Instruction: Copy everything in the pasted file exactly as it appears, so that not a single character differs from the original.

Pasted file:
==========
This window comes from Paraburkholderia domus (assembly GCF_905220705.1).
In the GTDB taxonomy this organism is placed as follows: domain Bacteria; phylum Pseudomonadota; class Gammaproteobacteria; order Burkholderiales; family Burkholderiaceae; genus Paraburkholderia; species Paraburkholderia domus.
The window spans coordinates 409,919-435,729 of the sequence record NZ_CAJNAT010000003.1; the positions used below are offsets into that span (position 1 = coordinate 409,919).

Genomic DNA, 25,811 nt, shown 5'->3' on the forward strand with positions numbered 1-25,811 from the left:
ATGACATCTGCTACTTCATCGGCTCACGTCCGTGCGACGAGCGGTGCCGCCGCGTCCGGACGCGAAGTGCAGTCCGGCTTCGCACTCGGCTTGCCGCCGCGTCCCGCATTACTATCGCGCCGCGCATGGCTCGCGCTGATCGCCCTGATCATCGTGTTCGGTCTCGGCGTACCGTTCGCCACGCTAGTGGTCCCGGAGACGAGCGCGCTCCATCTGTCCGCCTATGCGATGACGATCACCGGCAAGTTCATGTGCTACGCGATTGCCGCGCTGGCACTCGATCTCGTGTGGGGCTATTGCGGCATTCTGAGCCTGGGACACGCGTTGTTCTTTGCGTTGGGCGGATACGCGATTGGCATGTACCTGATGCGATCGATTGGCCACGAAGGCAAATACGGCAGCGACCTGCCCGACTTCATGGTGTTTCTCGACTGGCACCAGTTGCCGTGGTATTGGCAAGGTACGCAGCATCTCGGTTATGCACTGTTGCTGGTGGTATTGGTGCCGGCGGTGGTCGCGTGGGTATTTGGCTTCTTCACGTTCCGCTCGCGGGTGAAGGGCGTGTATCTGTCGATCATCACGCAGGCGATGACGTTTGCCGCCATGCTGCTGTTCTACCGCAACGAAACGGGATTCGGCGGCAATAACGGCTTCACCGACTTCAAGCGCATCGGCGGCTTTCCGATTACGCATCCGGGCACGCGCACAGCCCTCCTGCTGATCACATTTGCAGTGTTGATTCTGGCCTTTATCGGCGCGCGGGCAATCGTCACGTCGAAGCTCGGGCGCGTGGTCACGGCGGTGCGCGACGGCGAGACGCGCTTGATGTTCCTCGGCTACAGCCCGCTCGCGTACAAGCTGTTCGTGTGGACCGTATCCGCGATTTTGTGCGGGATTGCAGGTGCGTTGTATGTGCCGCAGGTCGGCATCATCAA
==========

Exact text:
This window comes from Paraburkholderia domus (assembly GCF_905220705.1).
In the GTDB taxonomy this organism is placed as follows: domain Bacteria; phylum Pseudomonadota; class Gammaproteobacteria; order Burkholderiales; family Burkholderiaceae; genus Paraburkholderia; species Paraburkholderia domus.
The window spans coordinates 409,919-435,729 of the sequence record NZ_CAJNAT010000003.1; the positions used below are offsets into that span (position 1 = coordinate 409,919).

Genomic DNA, 25,811 nt, shown 5'->3' on the forward strand with positions numbered 1-25,811 from the left:
ATGACATCTGCTACTTCATCGGCTCACGTCCGTGCGACGAGCGGTGCCGCCGCGTCCGGACGCGAAGTGCAGTCCGGCTTCGCACTCGGCTTGCCGCCGCGTCCCGCATTACTATCGCGCCGCGCATGGCTCGCGCTGATCGCCCTGATCATCGTGTTCGGTCTCGGCGTACCGTTCGCCACGCTAGTGGTCCCGGAGACGAGCGCGCTCCATCTGTCCGCCTATGCGATGACGATCACCGGCAAGTTCATGTGCTACGCGATTGCCGCGCTGGCACTCGATCTCGTGTGGGGCTATTGCGGCATTCTGAGCCTGGGACACGCGTTGTTCTTTGCGTTGGGCGGATACGCGATTGGCATGTACCTGATGCGATCGATTGGCCACGAAGGCAAATACGGCAGCGACCTGCCCGACTTCATGGTGTTTCTCGACTGGCACCAGTTGCCGTGGTATTGGCAAGGTACGCAGCATCTCGGTTATGCACTGTTGCTGGTGGTATTGGTGCCGGCGGTGGTCGCGTGGGTATTTGGCTTCTTCACGTTCCGCTCGCGGGTGAAGGGCGTGTATCTGTCGATCATCACGCAGGCGATGACGTTTGCCGCCATGCTGCTGTTCTACCGCAACGAAACGGGATTCGGCGGCAATAACGGCTTCACCGACTTCAAGCGCATCGGCGGCTTTCCGATTACGCATCCGGGCACGCGCACAGCCCTCCTGCTGATCACATTTGCAGTGTTGATTCTGGCCTTTATCGGCGCGCGGGCAATCGTCACGTCGAAGCTCGGGCGCGTGGTCACGGCGGTGCGCGACGGCGAGACGCGCTTGATGTTCCTCGGCTACAGCCCGCTCGCGTACAAGCTGTTCGTGTGGACCGTATCCGCGATTTTGTGCGGGATTGCAGGTGCGTTGTATGTGCCGCAGGTCGGCATCATCAA